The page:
Despite the revisited feelings of puberty, I haven't written them off. They were easy to put on and comfortable. I've been using my menstrual cup for a couple years now, and I love it, but towards the end of my period, putting it in doesn't seem like it's worth the effort considering how light my flow is at the end. Too little to justify a whole cup, too much to go unprotected.
So I'll be switching up my routine. First two to three days will be the cup, and last two to three days will be with the pads. Not that you need to know that. But I figured it was a good enough chance to remind everyone that you can do whatever you want to make shark week as pleasant as possible.
If you're now convinced you want to give these a try yourself, here are some pro-tips to help you not make rookie mistakes while saving some money:
1. Don't buy too many.
I had three regular size pads, and three overnight pads, and it was easy to make those last for five days.
I washed a couple each night, and let them dry overnight. If they weren't finished drying, I'd leave them to dry for the rest of the day. No matter what, I always had two pads available. It was a simple cycle, so don't think you need 20 pads for one cycle the way you normally would with regular ones.
2. Make sure you're wearing them right.
This sounds obvious, but every pad is different. Some pads have designs on both sides, some only have a design on one, some are reversible so you can use either side, some only go one way. After wearing my pads for the first day, I realized I was wearing them upside down.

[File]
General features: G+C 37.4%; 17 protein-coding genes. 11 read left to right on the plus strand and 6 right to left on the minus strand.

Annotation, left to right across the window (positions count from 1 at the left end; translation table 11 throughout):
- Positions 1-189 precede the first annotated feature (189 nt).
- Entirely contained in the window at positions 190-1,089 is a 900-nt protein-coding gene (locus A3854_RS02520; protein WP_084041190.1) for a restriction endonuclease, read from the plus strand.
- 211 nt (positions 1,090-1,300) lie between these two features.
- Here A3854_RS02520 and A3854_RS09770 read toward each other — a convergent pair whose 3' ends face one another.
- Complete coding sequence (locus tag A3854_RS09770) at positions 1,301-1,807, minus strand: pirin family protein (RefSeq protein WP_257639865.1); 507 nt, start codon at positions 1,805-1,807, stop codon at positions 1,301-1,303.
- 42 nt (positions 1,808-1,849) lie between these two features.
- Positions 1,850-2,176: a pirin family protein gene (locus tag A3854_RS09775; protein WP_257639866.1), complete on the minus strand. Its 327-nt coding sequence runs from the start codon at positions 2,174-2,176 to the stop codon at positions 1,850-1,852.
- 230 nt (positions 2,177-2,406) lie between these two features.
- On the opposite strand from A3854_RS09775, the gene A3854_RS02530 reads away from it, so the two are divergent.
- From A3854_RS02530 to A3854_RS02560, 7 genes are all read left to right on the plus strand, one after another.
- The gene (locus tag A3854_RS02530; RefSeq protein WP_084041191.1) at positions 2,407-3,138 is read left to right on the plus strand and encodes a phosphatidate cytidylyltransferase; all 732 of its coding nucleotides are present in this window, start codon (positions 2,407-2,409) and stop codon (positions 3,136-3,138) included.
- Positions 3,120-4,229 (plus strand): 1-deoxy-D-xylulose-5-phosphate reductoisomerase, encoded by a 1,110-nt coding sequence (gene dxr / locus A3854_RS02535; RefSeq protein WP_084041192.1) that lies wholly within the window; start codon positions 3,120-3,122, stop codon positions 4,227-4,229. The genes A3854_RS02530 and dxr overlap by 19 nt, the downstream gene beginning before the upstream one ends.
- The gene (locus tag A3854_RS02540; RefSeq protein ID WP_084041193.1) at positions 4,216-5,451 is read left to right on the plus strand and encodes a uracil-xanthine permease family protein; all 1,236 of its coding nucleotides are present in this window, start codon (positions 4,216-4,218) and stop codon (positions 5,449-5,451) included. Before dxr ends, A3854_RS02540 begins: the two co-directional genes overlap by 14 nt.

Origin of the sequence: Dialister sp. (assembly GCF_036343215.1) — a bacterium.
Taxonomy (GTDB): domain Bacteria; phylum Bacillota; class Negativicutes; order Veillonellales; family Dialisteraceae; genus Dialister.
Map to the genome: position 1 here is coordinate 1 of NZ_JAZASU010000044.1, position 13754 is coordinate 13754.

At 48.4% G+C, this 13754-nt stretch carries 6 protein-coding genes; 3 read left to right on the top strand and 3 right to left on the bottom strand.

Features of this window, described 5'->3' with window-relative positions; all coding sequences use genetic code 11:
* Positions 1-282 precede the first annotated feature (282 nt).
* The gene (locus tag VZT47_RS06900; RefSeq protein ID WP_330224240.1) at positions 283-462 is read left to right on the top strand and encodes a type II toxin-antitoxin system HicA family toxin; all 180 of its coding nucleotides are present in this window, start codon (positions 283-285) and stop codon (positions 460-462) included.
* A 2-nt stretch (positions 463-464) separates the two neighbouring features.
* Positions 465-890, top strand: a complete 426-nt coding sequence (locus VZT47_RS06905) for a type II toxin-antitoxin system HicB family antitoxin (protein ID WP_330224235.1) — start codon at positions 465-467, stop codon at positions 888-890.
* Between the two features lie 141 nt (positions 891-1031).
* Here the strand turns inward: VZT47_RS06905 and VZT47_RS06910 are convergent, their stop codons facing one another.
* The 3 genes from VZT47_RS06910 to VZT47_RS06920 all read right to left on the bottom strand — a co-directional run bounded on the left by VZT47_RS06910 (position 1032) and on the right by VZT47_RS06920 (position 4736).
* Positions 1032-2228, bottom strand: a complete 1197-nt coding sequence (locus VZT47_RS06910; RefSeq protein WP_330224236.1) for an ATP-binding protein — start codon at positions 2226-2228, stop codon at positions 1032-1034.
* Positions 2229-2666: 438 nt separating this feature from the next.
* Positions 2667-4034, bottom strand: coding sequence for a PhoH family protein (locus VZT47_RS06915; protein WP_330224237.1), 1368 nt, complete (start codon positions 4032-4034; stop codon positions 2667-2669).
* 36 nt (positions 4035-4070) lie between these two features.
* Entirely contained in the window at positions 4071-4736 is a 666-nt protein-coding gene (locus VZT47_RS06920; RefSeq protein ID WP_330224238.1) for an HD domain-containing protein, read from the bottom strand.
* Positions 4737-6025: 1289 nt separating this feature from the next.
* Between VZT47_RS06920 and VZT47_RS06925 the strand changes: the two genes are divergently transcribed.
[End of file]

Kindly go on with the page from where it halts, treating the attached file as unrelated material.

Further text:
I had thought that I would want the patterned side up so the blood would blend in with the design, and the directions said "smooth side up" which was both sides . . . but then I took a minute to actually rethink it and realized that even though it was working fine, it was wrong. So yeah.
Reusable menstrual products aren't for everyone, especially for the particularly squeamish. Don't feel bad about this. Your period is hard enough without adding environmental guilt on top of it. So if you feel like you can, do, if you feel like you can't, consider/try, if you feel like you absolutely can't, then you just do you, boo.
Check out more great stories from YourTango:
- 12 Hilarious Quotes to Help You Laugh Your Period Cramps Away
- 9 SHOCKING Facts About Your Period We Betcha Didn't Know
- 5 Reasons Periods Are Literally the Bloody WORST